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  • Val T.

Indy 500: Seuferer headed to state in swimming’s longest event


Sports Editor, RTC

Rochester senior Jake Seuferer stands atop the sectional podium with the championship ribbon after winning the 500 freestyle at the Warsaw sectional Saturday. His winning time was a personal best 4:59.49. He will swim at the IHSAA state finals at the Indiana University Natatorium in Indianapolis at 6 p.m. Friday. (photo provided)

Rochester senior Jake Seuferer was the fastest qualifier for the finals in the 500 freestyle at the Warsaw sectional, and one of the perks of being the top qualifier in an event is that you get to choose the walk-out music before the finals.

Seuferer chose “Poker Face” by Lady Gaga.

In many ways, it was a fitting song for Seuferer. On one hand, Seuferer said he was calm, loose and relaxed for the biggest race of his life. He was feeling the music and having a good time.

On the other, the 500 freestyle never gets easy.

It’s a grueling, uncomfortable race that requires extra practice.

“You’ve got to be crazy,” Seuferer said. “I’m not saying I’m crazy, but you’ve got to be crazy to do it. It’s brutal. Swimming in general is just brutal, but that 500 is a different type of brutal.”

Seuferer’s experience and his ability to overcome the difficulty of the 500 freestyle paid off in style as he routed the field to win the title at Warsaw and advance to his first state finals.

He beat the field by more than 10 seconds and broke five minutes in setting a new personal best at 4:59.49.

He will swim at the Indiana University Natatorium in the state preliminaries at 6 p.m. Friday. Seuferer is seeded 30th. The top 16 at the preliminaries advance to the finals on Saturday.

“It’s pretty good,” Seuferer said. “It’s been a long time since I’ve been at IUPUI because the last time I went was seventh grade (with the Rochester Royals), and I was going to go back in eighth grade, but that’s when COVID hit, so I never got the opportunity to go back to state. So it’s been five years.”

Seuferer climbed the 500 freestyle podium to the top one step at a time. He was fourth in 2021, third in 2022 and second in 2023.

Seuferer was considering not swimming the 500 freestyle this year when Tippecanoe Valley senior Isaac Whetstone approached him. Seuferer was second behind Whetstone at both the Three Rivers Conference and sectionals meets last year.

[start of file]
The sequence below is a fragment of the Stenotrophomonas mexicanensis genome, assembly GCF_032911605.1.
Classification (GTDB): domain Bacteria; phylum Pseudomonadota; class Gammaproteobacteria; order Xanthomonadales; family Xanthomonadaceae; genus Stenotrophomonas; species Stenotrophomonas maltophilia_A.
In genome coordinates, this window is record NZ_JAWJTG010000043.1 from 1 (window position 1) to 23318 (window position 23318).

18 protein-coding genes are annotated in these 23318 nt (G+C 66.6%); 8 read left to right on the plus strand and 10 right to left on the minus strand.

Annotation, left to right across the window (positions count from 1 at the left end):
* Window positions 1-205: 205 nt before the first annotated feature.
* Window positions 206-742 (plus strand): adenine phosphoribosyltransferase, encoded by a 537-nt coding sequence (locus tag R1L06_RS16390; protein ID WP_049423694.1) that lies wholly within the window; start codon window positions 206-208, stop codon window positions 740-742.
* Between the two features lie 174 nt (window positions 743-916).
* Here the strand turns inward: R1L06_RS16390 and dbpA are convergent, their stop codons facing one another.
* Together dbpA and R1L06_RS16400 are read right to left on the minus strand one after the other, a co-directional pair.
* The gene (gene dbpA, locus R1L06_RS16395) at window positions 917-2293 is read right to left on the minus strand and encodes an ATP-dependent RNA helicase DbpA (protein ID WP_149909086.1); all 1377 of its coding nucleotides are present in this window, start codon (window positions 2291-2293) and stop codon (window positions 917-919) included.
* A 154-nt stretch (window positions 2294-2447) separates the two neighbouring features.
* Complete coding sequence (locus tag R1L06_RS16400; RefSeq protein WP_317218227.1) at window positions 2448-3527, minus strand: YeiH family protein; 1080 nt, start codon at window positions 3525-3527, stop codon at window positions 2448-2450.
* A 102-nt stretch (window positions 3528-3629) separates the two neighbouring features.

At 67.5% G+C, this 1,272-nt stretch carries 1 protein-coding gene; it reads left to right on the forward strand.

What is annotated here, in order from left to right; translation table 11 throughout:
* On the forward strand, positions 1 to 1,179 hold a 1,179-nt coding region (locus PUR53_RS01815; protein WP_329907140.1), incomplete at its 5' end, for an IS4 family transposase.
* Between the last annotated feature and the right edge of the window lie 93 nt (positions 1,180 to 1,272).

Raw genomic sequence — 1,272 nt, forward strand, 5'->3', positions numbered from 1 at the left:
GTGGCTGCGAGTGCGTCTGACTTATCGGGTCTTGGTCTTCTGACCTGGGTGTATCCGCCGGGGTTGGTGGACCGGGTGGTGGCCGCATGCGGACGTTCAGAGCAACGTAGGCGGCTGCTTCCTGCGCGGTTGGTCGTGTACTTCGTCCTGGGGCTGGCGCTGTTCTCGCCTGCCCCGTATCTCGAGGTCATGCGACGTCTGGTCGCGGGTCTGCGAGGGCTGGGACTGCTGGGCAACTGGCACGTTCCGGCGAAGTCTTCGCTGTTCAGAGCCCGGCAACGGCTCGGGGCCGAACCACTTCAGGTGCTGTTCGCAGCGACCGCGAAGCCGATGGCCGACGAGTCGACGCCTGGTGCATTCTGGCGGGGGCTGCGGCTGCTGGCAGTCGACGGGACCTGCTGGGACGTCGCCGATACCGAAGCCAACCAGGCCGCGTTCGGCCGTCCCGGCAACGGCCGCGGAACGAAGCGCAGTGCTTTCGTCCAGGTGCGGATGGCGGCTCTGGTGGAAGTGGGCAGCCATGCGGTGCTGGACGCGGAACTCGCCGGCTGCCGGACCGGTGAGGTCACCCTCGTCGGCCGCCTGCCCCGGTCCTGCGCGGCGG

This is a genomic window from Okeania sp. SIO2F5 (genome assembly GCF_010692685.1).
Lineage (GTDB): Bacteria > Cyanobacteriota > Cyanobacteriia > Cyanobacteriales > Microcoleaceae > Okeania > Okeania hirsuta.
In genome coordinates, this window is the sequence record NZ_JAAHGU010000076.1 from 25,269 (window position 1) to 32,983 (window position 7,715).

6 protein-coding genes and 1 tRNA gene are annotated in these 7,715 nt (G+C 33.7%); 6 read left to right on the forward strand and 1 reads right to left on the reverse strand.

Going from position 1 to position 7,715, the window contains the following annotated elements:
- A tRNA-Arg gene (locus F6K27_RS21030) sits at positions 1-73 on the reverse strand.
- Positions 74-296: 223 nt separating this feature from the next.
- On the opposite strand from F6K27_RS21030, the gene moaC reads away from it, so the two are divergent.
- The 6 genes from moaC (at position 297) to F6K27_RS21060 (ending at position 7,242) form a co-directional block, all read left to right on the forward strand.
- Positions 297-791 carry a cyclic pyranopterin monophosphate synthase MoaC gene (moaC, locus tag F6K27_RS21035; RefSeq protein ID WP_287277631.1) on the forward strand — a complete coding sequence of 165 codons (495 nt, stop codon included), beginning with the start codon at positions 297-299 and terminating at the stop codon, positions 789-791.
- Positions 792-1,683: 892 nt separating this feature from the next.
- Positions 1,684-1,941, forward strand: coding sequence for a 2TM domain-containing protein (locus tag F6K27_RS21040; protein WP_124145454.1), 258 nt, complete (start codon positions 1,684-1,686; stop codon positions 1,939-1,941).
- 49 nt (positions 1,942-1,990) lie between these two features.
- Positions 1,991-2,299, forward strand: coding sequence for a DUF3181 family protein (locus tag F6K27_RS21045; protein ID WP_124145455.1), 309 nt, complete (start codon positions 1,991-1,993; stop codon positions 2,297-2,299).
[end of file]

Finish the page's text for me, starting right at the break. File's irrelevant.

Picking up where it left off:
Seuferer and Whetstone are friends, going back to when they both swam for the Rochester Royals in elementary school. They also swam on the same 200 freestyle relay at an age group team last year.

Whetstone told Seuferer when they saw each other at the girls sectionals, which occur two weeks before the boys sectionals, that he was not going to swim the 500 freestyle this year and was going to focus on the 200 freestyle and 100 freestyle this year.

Seuferer reassessed his plans. It was time to give the 500 freestyle another try.

“We talk a lot,” Seuferer said. “Because I was planning on not doing the 500 because he was in it. So then I was going to do the 100. And then we talked at girls sectionals, and we talked a lot, and then he said he was switching, and I go, ‘Well, I’ve got to switch back.’”

It worked out for everybody: Whetstone broke Valley school records in both the 100 freestyle and 200 freestyle in winning both events at the sectional. He beat Seuferer and another top rival, Culver Academy’s John Collins, in the 200 freestyle. Collins, like Whetstone, also decided not to swim the 500.

Seuferer said he breaks down the race into three parts – the first 200, the middle 200 and the final 100.

“Get through the first 200 because it hurts,” Seuferer said. “And it’s also the beginning of the race, and you have so much more to go. … Then that second 200, you’re just trying to get through it. And then that last 100, just bring it home.”

What was his favorite part of his race Saturday?

“The end,” Seuferer said. “Because it was over.”

He said he was dealing with tendinitis in his right arm and elbow, so he was not expecting a time below five minutes. Once he touched the wall and looked up to the scoreboard to see his time, he said he surprised himself.

“I was just wanting a low five, but going under five is awesome,” Seuferer said. “That’s always been a lifetime goal, so I accomplished it.”

Seuferer is also headed into his fourth season as the starting catcher on the Zebra baseball team and will play collegiately at Indiana University Kokomo.

He spoke of muscle memory ties together swimming with baseball.

“When you’re racing and you’re tired, you’re down to what your muscles know, not what your head knows,” Seuferer said. “Because your head is just saying, ‘Stay alive. Breathe.’ It’s just what you practice and practice and practice. … It’s the same with baseball. You don’t see the ball hit the bat. You see the ball probably there, and you’re like, ‘Hands, go to it.’ So it’s a lot of repetition, and I think that’s why they mix so well. They’re the same, but they’re not.”

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